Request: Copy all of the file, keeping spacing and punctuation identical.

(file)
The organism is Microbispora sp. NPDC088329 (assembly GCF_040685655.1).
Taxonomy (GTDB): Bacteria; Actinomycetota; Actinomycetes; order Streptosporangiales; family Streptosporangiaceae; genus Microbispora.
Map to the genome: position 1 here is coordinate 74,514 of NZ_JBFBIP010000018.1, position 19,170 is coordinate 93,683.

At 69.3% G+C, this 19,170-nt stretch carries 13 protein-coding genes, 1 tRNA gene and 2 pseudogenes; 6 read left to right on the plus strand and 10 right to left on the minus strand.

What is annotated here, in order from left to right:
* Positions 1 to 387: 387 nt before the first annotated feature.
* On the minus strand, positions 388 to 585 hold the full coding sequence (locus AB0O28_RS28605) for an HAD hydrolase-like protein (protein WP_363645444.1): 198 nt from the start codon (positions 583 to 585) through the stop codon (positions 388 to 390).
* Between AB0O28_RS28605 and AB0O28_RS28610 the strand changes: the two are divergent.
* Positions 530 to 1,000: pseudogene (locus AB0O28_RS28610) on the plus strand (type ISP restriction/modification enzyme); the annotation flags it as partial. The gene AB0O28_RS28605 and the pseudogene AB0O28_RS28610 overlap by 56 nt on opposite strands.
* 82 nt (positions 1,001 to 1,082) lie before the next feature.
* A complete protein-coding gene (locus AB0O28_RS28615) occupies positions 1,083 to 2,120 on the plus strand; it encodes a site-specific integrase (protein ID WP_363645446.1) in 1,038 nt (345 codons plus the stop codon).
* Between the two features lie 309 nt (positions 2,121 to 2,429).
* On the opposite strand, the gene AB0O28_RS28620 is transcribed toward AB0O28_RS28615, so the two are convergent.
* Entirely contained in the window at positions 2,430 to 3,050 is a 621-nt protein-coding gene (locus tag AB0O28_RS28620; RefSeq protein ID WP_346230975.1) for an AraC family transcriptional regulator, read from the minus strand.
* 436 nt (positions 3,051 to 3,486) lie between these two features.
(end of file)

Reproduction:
The organism is Microbispora sp. NPDC088329 (assembly GCF_040685655.1).
Taxonomy (GTDB): Bacteria; Actinomycetota; Actinomycetes; order Streptosporangiales; family Streptosporangiaceae; genus Microbispora.
Map to the genome: position 1 here is coordinate 74,514 of NZ_JBFBIP010000018.1, position 19,170 is coordinate 93,683.

At 69.3% G+C, this 19,170-nt stretch carries 13 protein-coding genes, 1 tRNA gene and 2 pseudogenes; 6 read left to right on the plus strand and 10 right to left on the minus strand.

What is annotated here, in order from left to right:
* Positions 1 to 387: 387 nt before the first annotated feature.
* On the minus strand, positions 388 to 585 hold the full coding sequence (locus AB0O28_RS28605) for an HAD hydrolase-like protein (protein WP_363645444.1): 198 nt from the start codon (positions 583 to 585) through the stop codon (positions 388 to 390).
* Between AB0O28_RS28605 and AB0O28_RS28610 the strand changes: the two are divergent.
* Positions 530 to 1,000: pseudogene (locus AB0O28_RS28610) on the plus strand (type ISP restriction/modification enzyme); the annotation flags it as partial. The gene AB0O28_RS28605 and the pseudogene AB0O28_RS28610 overlap by 56 nt on opposite strands.
* 82 nt (positions 1,001 to 1,082) lie before the next feature.
* A complete protein-coding gene (locus AB0O28_RS28615) occupies positions 1,083 to 2,120 on the plus strand; it encodes a site-specific integrase (protein ID WP_363645446.1) in 1,038 nt (345 codons plus the stop codon).
* Between the two features lie 309 nt (positions 2,121 to 2,429).
* On the opposite strand, the gene AB0O28_RS28620 is transcribed toward AB0O28_RS28615, so the two are convergent.
* Entirely contained in the window at positions 2,430 to 3,050 is a 621-nt protein-coding gene (locus tag AB0O28_RS28620; RefSeq protein ID WP_346230975.1) for an AraC family transcriptional regulator, read from the minus strand.
* 436 nt (positions 3,051 to 3,486) lie between these two features.